The Tragic Tale of the Blazers’ Unnecessary Death Penalty

College football is an important part of life to many people for many reasons, and to some people it means everything. To football players at the University of Alabama at Birmingham, life is about to change dramatically, and as a whole, it isn’t for the best. There are arguments on both sides of the issue, but the fact of the matter is that it’s a shame personal politics had to ruin a program and potentially a great deal of lives. It isn’t a death penalty from the NCAA, but one brought down by the heads of their own university system, but that sure as Hell doesn’t make this any better for the UAB Blazers.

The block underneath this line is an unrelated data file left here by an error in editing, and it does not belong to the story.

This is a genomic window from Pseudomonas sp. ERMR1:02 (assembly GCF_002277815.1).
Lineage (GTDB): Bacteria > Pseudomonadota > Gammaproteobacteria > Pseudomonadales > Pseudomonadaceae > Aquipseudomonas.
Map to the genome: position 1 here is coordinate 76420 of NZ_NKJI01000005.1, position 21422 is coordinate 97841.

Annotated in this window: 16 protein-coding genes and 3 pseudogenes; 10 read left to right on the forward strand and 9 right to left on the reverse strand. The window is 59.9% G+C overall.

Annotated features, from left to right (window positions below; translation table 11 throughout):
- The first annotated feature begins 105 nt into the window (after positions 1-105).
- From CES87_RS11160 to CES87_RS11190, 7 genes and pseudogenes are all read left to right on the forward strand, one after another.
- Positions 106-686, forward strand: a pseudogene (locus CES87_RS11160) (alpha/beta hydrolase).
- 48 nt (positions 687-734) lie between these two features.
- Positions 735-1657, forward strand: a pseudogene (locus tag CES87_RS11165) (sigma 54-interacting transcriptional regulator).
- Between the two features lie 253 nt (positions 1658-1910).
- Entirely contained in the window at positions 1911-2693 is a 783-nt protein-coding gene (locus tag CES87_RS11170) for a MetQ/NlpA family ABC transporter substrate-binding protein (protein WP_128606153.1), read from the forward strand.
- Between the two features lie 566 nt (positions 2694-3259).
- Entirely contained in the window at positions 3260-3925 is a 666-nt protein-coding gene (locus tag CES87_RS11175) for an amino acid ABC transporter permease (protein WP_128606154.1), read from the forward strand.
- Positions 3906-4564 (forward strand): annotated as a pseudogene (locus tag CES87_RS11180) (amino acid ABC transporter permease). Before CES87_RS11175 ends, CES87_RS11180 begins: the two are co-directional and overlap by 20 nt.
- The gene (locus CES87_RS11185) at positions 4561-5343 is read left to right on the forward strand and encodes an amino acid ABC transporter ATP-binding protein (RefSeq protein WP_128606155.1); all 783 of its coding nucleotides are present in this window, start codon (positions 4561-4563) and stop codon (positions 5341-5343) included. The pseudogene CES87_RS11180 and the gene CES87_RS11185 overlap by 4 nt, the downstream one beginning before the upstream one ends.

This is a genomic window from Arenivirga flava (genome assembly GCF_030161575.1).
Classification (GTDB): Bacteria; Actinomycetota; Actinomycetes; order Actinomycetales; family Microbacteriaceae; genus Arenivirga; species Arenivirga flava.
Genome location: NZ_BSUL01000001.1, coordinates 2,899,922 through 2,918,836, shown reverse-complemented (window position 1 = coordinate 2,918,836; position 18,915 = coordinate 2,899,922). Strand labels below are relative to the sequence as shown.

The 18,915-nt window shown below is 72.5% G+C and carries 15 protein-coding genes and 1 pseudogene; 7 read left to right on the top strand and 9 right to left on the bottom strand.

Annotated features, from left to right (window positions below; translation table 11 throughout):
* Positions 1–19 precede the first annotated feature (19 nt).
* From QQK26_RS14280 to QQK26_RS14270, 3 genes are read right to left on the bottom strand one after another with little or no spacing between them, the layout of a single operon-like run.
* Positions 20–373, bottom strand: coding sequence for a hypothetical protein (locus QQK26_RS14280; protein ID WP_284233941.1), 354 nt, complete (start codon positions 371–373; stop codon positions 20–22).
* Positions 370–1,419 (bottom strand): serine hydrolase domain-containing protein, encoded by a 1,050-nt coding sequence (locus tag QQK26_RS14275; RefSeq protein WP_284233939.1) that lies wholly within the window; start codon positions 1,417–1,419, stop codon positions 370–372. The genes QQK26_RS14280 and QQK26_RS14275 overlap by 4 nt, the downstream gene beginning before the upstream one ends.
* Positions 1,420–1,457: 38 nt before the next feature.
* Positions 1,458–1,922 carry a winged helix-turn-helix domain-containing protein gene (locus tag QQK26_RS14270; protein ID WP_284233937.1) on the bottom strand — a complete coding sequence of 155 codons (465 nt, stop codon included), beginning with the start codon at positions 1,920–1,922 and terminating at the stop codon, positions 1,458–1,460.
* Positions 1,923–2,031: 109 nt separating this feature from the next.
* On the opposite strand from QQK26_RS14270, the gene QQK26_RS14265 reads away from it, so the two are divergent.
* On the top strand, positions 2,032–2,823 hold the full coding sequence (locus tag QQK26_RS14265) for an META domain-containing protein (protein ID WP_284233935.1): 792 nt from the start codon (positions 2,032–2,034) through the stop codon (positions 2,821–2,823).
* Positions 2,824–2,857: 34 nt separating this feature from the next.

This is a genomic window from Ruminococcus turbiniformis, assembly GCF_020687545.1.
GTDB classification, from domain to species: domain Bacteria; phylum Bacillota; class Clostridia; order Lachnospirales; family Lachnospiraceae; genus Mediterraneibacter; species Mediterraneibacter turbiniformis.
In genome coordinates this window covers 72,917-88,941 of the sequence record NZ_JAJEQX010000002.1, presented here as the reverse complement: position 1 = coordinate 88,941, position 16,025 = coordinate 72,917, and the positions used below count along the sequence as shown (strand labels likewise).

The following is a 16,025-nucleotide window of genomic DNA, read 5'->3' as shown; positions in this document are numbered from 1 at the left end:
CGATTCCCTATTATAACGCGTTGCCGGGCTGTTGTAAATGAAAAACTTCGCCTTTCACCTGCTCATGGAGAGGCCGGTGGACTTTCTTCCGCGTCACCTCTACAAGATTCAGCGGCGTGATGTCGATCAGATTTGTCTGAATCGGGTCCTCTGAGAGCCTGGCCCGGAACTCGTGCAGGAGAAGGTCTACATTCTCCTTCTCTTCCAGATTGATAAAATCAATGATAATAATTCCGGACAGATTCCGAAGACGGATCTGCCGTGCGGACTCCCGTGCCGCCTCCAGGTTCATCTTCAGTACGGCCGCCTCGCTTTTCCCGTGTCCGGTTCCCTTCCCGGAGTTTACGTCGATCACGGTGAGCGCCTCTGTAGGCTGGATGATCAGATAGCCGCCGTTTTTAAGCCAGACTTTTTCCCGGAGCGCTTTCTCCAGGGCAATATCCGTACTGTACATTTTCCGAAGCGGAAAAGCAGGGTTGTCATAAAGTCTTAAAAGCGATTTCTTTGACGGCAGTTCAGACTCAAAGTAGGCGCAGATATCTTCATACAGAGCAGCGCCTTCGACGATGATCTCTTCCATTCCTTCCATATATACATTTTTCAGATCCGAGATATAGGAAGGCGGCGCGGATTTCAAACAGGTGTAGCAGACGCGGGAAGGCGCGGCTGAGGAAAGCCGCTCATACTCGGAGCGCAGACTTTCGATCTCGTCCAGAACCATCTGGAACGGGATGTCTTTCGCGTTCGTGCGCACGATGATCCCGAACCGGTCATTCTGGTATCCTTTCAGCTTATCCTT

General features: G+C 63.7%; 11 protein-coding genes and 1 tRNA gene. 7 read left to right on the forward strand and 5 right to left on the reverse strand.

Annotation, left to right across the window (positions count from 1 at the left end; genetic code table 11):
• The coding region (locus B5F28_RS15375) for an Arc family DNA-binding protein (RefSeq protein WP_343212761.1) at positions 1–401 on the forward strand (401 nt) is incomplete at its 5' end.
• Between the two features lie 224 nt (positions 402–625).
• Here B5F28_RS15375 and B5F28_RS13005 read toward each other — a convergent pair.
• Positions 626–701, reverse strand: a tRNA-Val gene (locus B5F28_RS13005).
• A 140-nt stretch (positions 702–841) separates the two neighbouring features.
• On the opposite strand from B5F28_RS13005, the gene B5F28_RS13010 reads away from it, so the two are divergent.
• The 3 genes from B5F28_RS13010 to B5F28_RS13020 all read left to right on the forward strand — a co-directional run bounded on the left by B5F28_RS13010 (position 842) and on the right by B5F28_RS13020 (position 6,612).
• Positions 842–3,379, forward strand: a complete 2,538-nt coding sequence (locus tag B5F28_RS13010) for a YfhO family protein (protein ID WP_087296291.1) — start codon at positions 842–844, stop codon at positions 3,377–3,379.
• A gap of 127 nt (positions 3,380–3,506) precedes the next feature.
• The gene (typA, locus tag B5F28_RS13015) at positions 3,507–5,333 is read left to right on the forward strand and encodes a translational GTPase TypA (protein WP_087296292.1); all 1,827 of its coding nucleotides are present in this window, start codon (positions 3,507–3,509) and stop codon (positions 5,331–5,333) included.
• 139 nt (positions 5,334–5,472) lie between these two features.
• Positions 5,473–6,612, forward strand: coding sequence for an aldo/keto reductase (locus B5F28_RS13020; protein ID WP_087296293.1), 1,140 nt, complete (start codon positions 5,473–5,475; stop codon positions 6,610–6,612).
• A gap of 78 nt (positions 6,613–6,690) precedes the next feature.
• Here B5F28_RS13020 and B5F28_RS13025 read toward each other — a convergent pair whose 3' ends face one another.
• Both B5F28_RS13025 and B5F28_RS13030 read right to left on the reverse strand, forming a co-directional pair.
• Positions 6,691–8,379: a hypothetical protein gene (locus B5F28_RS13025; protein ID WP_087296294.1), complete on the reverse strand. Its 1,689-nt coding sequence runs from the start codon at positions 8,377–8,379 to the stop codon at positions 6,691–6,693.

For those not in the know, UAB is dropping its football team at the conclusion of the season. UAB is bowl eligible this year for the first time in a decade and for only the second time ever. For their sake, I hope the Blazers pick up their first bowl win this season, because the death of the program is tragic. The mainstream media is reporting that the reason for dropping the program has to deal with financials and the money just not working out (this is what we are being fed by the University of Alabama Board of Trustees). And to a point, that is correct, UAB is losing money on their football program. It’s not as though they’re an anomaly, however; athletic departments at many schools in the Group of 5 conferences are operating at a deficit. Do you expect Cincinnati to close down their football program soon? How about Marshall? Fresno State? No, those programs aren’t going away, so what makes UAB an exception? Hell, there are plenty of major teams which are operating their football programs in the red too. It’s sad to say, but UAB was destined to fail and it has been that way for a long time, and I really hope the U of A Board of Trustees is proud of themselves for their work.